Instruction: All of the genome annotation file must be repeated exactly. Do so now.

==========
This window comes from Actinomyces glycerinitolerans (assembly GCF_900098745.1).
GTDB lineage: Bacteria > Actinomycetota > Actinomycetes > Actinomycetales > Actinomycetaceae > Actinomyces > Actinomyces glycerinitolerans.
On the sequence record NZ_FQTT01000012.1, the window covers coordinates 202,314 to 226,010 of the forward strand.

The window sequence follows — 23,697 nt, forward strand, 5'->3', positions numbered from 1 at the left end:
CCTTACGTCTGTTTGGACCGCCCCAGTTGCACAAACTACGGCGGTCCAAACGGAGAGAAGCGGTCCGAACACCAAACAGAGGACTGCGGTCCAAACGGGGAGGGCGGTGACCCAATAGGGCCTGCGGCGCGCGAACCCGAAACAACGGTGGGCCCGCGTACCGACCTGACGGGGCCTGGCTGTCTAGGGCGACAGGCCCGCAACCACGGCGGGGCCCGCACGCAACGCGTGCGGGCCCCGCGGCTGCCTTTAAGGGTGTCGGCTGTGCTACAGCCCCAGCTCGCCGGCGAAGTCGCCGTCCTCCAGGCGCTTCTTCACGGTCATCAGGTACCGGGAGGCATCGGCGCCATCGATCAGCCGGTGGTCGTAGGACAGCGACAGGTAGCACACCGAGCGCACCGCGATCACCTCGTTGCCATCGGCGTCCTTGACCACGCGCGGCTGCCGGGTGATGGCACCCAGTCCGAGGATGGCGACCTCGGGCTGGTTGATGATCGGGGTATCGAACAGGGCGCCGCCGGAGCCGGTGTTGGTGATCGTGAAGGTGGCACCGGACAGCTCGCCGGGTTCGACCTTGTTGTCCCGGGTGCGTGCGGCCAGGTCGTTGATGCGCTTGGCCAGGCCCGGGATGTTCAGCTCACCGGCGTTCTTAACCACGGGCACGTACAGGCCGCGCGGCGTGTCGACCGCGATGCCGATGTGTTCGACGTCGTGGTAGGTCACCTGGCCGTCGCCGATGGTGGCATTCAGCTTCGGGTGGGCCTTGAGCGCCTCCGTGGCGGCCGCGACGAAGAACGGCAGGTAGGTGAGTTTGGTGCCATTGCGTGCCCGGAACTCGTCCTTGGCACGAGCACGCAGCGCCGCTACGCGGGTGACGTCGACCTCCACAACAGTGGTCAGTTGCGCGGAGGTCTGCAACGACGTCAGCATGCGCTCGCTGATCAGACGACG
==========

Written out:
This window comes from Actinomyces glycerinitolerans (assembly GCF_900098745.1).
GTDB lineage: Bacteria > Actinomycetota > Actinomycetes > Actinomycetales > Actinomycetaceae > Actinomyces > Actinomyces glycerinitolerans.
On the sequence record NZ_FQTT01000012.1, the window covers coordinates 202,314 to 226,010 of the forward strand.

The window sequence follows — 23,697 nt, forward strand, 5'->3', positions numbered from 1 at the left end:
CCTTACGTCTGTTTGGACCGCCCCAGTTGCACAAACTACGGCGGTCCAAACGGAGAGAAGCGGTCCGAACACCAAACAGAGGACTGCGGTCCAAACGGGGAGGGCGGTGACCCAATAGGGCCTGCGGCGCGCGAACCCGAAACAACGGTGGGCCCGCGTACCGACCTGACGGGGCCTGGCTGTCTAGGGCGACAGGCCCGCAACCACGGCGGGGCCCGCACGCAACGCGTGCGGGCCCCGCGGCTGCCTTTAAGGGTGTCGGCTGTGCTACAGCCCCAGCTCGCCGGCGAAGTCGCCGTCCTCCAGGCGCTTCTTCACGGTCATCAGGTACCGGGAGGCATCGGCGCCATCGATCAGCCGGTGGTCGTAGGACAGCGACAGGTAGCACACCGAGCGCACCGCGATCACCTCGTTGCCATCGGCGTCCTTGACCACGCGCGGCTGCCGGGTGATGGCACCCAGTCCGAGGATGGCGACCTCGGGCTGGTTGATGATCGGGGTATCGAACAGGGCGCCGCCGGAGCCGGTGTTGGTGATCGTGAAGGTGGCACCGGACAGCTCGCCGGGTTCGACCTTGTTGTCCCGGGTGCGTGCGGCCAGGTCGTTGATGCGCTTGGCCAGGCCCGGGATGTTCAGCTCACCGGCGTTCTTAACCACGGGCACGTACAGGCCGCGCGGCGTGTCGACCGCGATGCCGATGTGTTCGACGTCGTGGTAGGTCACCTGGCCGTCGCCGATGGTGGCATTCAGCTTCGGGTGGGCCTTGAGCGCCTCCGTGGCGGCCGCGACGAAGAACGGCAGGTAGGTGAGTTTGGTGCCATTGCGTGCCCGGAACTCGTCCTTGGCACGAGCACGCAGCGCCGCTACGCGGGTGACGTCGACCTCCACAACAGTGGTCAGTTGCGCGGAGGTCTGCAACGACGTCAGCATGCGCTCGCTGATCAGACGACG